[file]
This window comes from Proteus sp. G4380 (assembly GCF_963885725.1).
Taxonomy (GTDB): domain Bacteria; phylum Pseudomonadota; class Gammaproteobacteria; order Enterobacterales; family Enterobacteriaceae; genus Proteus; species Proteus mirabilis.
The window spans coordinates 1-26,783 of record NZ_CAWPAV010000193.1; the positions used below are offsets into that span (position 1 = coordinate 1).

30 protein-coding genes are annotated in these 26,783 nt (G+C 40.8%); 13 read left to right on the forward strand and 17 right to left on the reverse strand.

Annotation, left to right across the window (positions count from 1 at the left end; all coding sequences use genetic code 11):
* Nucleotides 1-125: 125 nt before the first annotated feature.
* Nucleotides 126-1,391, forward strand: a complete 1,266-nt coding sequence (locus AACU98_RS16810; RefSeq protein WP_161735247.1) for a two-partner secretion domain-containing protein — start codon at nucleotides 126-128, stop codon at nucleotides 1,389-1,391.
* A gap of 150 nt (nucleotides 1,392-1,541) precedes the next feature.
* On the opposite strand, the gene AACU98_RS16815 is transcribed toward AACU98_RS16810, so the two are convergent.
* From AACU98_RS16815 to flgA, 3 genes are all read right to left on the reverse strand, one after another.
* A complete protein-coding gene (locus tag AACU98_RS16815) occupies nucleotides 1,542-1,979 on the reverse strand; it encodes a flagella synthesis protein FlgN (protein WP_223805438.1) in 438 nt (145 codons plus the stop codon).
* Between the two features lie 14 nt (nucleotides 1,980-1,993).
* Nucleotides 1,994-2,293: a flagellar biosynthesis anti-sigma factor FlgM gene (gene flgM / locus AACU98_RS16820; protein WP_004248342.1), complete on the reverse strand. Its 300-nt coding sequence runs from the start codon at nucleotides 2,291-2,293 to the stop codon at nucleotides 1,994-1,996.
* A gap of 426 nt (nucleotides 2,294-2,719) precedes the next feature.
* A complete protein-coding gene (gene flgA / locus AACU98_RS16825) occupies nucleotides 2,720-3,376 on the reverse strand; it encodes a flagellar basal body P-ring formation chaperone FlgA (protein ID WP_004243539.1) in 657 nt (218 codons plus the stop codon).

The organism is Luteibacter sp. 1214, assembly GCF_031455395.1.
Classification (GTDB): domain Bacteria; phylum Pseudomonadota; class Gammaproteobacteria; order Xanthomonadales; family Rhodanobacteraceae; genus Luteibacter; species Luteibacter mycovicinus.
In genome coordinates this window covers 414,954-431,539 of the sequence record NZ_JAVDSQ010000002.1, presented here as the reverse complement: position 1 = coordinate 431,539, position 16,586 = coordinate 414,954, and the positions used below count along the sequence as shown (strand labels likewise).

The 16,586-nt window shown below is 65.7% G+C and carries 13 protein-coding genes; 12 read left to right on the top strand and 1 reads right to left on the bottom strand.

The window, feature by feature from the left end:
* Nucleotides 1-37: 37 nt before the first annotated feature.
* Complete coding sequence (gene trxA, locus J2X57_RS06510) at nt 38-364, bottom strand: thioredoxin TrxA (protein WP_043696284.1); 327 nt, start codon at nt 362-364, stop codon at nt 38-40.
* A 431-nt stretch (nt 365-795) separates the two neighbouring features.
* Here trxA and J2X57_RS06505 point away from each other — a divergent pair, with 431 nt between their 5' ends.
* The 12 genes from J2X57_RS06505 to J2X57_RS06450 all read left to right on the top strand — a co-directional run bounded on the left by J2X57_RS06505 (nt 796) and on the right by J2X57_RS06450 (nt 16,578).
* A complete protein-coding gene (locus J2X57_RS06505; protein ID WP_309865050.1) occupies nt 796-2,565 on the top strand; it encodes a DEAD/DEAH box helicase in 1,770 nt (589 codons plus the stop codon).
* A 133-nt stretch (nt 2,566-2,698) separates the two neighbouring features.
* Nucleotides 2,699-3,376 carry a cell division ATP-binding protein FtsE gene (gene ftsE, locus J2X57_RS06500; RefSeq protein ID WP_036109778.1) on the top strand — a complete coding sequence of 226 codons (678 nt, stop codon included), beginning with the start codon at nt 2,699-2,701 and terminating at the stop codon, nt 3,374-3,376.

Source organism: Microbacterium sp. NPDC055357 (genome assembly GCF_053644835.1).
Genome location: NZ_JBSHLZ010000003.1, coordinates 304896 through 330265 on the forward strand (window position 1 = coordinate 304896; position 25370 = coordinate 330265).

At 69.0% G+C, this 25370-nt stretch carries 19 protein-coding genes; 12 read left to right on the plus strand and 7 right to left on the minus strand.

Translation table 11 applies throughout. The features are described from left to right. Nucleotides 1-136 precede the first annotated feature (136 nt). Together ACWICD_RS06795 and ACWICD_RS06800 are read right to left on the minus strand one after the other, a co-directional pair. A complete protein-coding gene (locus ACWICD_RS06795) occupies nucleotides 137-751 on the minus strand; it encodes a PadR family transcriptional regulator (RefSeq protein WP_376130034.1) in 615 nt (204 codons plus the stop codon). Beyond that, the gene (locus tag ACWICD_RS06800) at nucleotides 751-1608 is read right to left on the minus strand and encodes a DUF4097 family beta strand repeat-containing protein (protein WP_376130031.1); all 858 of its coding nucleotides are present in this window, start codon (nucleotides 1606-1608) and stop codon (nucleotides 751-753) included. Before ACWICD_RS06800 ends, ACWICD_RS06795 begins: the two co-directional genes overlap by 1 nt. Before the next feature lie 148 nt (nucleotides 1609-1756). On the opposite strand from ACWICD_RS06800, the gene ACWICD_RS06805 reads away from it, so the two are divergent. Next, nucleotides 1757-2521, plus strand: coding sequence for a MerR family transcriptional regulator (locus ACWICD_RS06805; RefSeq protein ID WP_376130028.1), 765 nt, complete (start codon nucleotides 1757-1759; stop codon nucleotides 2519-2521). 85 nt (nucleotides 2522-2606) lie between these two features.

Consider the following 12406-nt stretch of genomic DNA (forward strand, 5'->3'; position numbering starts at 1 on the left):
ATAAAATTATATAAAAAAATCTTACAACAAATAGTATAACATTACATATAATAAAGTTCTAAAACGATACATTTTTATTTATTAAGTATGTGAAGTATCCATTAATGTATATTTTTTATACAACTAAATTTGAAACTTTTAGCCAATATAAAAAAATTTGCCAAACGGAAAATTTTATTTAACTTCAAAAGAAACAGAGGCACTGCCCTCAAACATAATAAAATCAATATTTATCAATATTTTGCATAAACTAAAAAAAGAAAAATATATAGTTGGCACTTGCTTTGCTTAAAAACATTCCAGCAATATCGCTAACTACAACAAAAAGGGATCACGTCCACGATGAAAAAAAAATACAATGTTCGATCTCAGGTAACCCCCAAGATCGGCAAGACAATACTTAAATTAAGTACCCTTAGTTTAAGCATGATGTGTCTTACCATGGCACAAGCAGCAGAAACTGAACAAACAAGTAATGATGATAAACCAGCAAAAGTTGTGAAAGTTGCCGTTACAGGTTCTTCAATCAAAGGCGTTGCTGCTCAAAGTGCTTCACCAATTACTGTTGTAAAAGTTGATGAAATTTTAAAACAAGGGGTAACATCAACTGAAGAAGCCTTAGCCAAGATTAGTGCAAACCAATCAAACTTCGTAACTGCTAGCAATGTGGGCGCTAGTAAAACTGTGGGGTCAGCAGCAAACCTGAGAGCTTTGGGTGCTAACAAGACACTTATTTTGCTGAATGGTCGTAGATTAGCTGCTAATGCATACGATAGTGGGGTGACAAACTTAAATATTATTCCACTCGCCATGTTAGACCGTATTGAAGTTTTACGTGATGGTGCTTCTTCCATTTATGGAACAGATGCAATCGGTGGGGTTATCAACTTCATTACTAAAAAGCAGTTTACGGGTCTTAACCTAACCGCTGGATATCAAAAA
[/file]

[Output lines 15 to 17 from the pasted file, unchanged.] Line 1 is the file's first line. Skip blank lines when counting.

* A complete protein-coding gene (gene flgA / locus AACU98_RS16825) occupies nucleotides 2,720-3,376 on the reverse strand; it encodes a flagellar basal body P-ring formation chaperone FlgA (protein ID WP_004243539.1) in 657 nt (218 codons plus the stop codon).

The organism is Luteibacter sp. 1214, assembly GCF_031455395.1.
Classification (GTDB): domain Bacteria; phylum Pseudomonadota; class Gammaproteobacteria; order Xanthomonadales; family Rhodanobacteraceae; genus Luteibacter; species Luteibacter mycovicinus.